Thank you for joining me for this four part story. Originally it was only suppose to be two parts, but I had so much to share with you that I broke it down into several parts for your convenience. So here is the conclusion of the adventures with my first month of orphans!
Sunglasses are a big thing as you can see in these photos. They loved any set they could get their hands on! Slavic wore these Elton John inspired glasses out to Bass Pro after church one Sunday. As per usual, I had lost my prescription glasses but luckily found my cheap Walmart sunglasses when I moved. Slavic wanted to try on my sunglasses! So I traded with him. I loved the way that he didn’t care that they were pink; he just wanted them because I rocked them. So we struck a pose out side the store (see he’s really not shy!).
Speaking of sunglasses, the kids loved being “cool”. You cab see Katya pose all hip in mirrored sunglasses like a rock star. They enjoyed our slang as well. As a life-long Southerner, I call everyone “baby” or “hun”. The girls would burst out laughing every time I called one of them “baby”. They would then try to imitating me. They also tried to teach me Russian.. II was a poor student and after month I had only learned six words: yes, no, car, wash/shower, car, bathroom/toilet, and thank you. They didn’t stop us from telling them when it was time to eat!
Meals were always a blast and it seemed like lunch is when we had the most fun. These children DEVOURED the food. They ate pretty much anything we put in front of them. Their favorite thing was the fruit, and they could pack away some watermelon. Its sad to know that these skinny kids only barely have enough to eat with a small variety of choices. Want a third corn dog? Go for it! But they were also the most generous children I had ever met. One day, we were having pizza and had to make sure there was enough for the children first. Nastya was having a fit because the volunteer wasn’t giving me a plate, She didn’t realize what was going on and was upset because she thought I wouldn’t get to eat. Another time, the children had Ice Pops. I said jokingly, “where’s mine?” He held up a finger to say “one minute” and then disappeared. Then he came back with a Popsicle just for me!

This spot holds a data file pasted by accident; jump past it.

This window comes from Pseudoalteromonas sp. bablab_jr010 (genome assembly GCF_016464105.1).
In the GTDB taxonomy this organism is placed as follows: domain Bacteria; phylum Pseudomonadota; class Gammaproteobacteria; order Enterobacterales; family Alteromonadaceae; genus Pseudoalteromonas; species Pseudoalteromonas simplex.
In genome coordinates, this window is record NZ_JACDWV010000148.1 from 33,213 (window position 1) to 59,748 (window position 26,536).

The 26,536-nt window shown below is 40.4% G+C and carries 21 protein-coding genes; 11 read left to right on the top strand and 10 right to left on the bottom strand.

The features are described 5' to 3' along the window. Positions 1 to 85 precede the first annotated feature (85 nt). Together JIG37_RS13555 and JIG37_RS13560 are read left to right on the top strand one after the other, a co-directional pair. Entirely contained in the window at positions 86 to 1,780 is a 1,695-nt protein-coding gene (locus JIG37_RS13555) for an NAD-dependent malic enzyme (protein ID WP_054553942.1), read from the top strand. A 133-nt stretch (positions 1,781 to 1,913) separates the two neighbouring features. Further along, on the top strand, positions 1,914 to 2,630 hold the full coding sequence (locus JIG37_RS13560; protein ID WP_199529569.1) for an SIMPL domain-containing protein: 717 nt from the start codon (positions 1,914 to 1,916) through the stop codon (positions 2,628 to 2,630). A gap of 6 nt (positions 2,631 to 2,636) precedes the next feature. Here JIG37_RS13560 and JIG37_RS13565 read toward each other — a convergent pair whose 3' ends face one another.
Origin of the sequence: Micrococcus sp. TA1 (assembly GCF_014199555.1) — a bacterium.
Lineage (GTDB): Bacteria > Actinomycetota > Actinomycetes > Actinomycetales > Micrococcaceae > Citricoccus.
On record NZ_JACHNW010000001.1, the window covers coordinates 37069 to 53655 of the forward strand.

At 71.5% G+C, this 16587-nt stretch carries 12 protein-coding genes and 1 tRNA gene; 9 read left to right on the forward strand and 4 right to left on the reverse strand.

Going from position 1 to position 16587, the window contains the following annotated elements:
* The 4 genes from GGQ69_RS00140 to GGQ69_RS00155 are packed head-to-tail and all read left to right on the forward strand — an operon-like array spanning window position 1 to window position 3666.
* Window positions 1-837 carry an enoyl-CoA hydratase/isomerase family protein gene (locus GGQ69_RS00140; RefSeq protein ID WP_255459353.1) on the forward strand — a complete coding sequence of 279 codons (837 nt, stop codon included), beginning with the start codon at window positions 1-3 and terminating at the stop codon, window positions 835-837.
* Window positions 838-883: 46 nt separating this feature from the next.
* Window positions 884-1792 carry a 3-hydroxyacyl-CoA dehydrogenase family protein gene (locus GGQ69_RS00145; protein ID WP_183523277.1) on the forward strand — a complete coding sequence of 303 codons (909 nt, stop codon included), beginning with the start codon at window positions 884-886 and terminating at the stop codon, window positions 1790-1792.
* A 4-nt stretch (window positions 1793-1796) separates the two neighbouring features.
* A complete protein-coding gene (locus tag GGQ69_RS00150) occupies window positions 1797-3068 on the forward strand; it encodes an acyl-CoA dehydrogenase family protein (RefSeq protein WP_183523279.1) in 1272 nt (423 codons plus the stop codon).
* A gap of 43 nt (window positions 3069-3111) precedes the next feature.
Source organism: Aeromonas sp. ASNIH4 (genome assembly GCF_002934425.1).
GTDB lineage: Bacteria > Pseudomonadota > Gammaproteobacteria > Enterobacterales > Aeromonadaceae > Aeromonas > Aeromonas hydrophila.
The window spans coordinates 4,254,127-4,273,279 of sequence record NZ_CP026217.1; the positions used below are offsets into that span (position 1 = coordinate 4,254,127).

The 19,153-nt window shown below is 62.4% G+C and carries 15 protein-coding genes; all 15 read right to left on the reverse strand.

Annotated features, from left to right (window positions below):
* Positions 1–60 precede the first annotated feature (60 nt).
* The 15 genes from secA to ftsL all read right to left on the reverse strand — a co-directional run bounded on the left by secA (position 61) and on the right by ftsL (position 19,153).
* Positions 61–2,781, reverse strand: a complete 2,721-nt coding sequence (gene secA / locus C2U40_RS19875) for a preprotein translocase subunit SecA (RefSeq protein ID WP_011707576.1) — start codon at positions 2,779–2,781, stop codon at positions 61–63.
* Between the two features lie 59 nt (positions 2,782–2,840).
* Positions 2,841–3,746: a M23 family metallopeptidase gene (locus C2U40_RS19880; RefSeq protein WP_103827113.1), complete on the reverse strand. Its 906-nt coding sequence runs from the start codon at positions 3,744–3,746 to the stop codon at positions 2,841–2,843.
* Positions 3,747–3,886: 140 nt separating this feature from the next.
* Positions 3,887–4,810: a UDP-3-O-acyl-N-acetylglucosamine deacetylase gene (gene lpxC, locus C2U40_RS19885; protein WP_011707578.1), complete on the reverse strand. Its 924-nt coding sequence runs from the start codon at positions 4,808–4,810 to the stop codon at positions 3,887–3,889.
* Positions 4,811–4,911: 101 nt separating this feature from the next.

The last Sunday the children were here, we had an open house featuring a Ukrainian feast. We invited anyone and everyone who was interested in learning more about the program, wanted to see the facility, or just wanted to meet the children. It was a chance for the public to see what we do. Native Ukrainians sweated and worked hard in the hot kitchen to provide everyone with an authentic meal, It was quite an experiment to try all the new food! I loved the dumplings! As you can see from the picture of me and Katya, we all put on our finery to celebrate!
As much as I loved the children, the volunteers and house parents were amazing to be around! House parents stay overnight with the children, getting to know them, getting them ready for bed, and making them breakfast, and giving the staff a break. I met one couple who fell in love with a pair of sisters and the couple is looking into adopting them! They are an amazing couple whose children are gone. They are sweet and generous treating other volunteers with courtesy and respect. It was an honor to meet this couple and watch as their lives (and the childrens lives) are changed forever! In this photo that have been “baking” with play dough and having a blast with their house parent.
I saved this picture for last. Look at the intimacy she shared with me as she put her hand on my cheek! We made a connection! Neither of our lives will ever be the same. I am truly blessed to be here doing God’s work! Since I serve as a domestic ministry, I have to raise own support and depend on other who feel God’s call to help to pay my bills. This often brings great anxiety to me but it is worth it to be with these children, to make these life changing connections you see in this picture. As the staff of Bridges of Faith say this is our crucible. I wear it proudly.